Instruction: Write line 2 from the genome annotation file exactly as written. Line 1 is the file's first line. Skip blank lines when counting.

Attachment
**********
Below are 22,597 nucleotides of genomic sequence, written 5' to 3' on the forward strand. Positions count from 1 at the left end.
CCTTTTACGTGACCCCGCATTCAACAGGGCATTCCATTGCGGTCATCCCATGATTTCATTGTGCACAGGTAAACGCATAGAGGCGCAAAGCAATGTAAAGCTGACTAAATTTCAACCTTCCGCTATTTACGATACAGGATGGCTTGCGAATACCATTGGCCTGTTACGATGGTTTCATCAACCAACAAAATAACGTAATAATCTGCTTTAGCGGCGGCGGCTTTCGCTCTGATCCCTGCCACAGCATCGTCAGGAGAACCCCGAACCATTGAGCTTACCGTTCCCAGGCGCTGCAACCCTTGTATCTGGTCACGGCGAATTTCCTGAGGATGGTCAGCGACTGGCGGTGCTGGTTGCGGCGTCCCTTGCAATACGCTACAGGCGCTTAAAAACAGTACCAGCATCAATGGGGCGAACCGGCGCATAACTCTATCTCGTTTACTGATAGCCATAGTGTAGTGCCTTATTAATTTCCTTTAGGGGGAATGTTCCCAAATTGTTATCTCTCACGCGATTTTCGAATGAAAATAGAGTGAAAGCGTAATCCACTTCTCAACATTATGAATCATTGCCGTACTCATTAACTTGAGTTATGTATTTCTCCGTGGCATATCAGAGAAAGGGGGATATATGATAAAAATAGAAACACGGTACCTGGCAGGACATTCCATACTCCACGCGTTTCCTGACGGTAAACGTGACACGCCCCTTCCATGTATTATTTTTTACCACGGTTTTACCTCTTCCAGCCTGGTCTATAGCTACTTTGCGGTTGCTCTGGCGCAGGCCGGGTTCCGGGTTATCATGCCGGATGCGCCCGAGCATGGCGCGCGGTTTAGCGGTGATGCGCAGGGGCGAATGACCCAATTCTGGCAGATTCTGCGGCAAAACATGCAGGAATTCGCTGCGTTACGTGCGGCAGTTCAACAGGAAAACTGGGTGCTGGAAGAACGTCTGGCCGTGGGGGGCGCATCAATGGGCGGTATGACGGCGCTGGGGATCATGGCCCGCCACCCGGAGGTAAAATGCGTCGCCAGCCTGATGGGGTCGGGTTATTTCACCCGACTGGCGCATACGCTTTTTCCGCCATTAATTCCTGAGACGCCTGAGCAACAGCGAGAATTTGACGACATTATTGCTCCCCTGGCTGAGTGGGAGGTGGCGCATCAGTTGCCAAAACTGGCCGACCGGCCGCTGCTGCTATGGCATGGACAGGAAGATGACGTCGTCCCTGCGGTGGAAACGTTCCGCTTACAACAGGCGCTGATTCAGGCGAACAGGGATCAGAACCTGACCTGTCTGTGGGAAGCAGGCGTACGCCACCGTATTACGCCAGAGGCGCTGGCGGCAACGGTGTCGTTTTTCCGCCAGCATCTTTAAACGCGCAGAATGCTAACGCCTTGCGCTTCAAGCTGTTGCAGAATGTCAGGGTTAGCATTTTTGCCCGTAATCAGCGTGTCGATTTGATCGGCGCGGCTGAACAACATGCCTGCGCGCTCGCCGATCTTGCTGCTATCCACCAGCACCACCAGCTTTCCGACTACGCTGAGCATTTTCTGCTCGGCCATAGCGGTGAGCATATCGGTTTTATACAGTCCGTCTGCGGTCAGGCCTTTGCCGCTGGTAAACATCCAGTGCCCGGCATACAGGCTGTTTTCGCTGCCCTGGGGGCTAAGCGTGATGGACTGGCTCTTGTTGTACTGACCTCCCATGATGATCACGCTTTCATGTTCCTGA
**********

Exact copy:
CCTTTTACGTGACCCCGCATTCAACAGGGCATTCCATTGCGGTCATCCCATGATTTCATTGTGCACAGGTAAACGCATAGAGGCGCAAAGCAATGTAAAGCTGACTAAATTTCAACCTTCCGCTATTTACGATACAGGATGGCTTGCGAATACCATTGGCCTGTTACGATGGTTTCATCAACCAACAAAATAACGTAATAATCTGCTTTAGCGGCGGCGGCTTTCGCTCTGATCCCTGCCACAGCATCGTCAGGAGAACCCCGAACCATTGAGCTTACCGTTCCCAGGCGCTGCAACCCTTGTATCTGGTCACGGCGAATTTCCTGAGGATGGTCAGCGACTGGCGGTGCTGGTTGCGGCGTCCCTTGCAATACGCTACAGGCGCTTAAAAACAGTACCAGCATCAATGGGGCGAACCGGCGCATAACTCTATCTCGTTTACTGATAGCCATAGTGTAGTGCCTTATTAATTTCCTTTAGGGGGAATGTTCCCAAATTGTTATCTCTCACGCGATTTTCGAATGAAAATAGAGTGAAAGCGTAATCCACTTCTCAACATTATGAATCATTGCCGTACTCATTAACTTGAGTTATGTATTTCTCCGTGGCATATCAGAGAAAGGGGGATATATGATAAAAATAGAAACACGGTACCTGGCAGGACATTCCATACTCCACGCGTTTCCTGACGGTAAACGTGACACGCCCCTTCCATGTATTATTTTTTACCACGGTTTTACCTCTTCCAGCCTGGTCTATAGCTACTTTGCGGTTGCTCTGGCGCAGGCCGGGTTCCGGGTTATCATGCCGGATGCGCCCGAGCATGGCGCGCGGTTTAGCGGTGATGCGCAGGGGCGAATGACCCAATTCTGGCAGATTCTGCGGCAAAACATGCAGGAATTCGCTGCGTTACGTGCGGCAGTTCAACAGGAAAACTGGGTGCTGGAAGAACGTCTGGCCGTGGGGGGCGCATCAATGGGCGGTATGACGGCGCTGGGGATCATGGCCCGCCACCCGGAGGTAAAATGCGTCGCCAGCCTGATGGGGTCGGGTTATTTCACCCGACTGGCGCATACGCTTTTTCCGCCATTAATTCCTGAGACGCCTGAGCAACAGCGAGAATTTGACGACATTATTGCTCCCCTGGCTGAGTGGGAGGTGGCGCATCAGTTGCCAAAACTGGCCGACCGGCCGCTGCTGCTATGGCATGGACAGGAAGATGACGTCGTCCCTGCGGTGGAAACGTTCCGCTTACAACAGGCGCTGATTCAGGCGAACAGGGATCAGAACCTGACCTGTCTGTGGGAAGCAGGCGTACGCCACCGTATTACGCCAGAGGCGCTGGCGGCAACGGTGTCGTTTTTCCGCCAGCATCTTTAAACGCGCAGAATGCTAACGCCTTGCGCTTCAAGCTGTTGCAGAATGTCAGGGTTAGCATTTTTGCCCGTAATCAGCGTGTCGATTTGATCGGCGCGGCTGAACAACATGCCTGCGCGCTCGCCGATCTTGCTGCTATCCACCAGCACCACCAGCTTTCCGACTACGCTGAGCATTTTCTGCTCGGCCATAGCGGTGAGCATATCGGTTTTATACAGTCCGTCTGCGGTCAGGCCTTTGCCGCTGGTAAACATCCAGTGCCCGGCATACAGGCTGTTTTCGCTGCCCTGGGGGCTAAGCGTGATGGACTGGCTCTTGTTGTACTGACCTCCCATGATGATCACGCTTTCATGTTCCTGA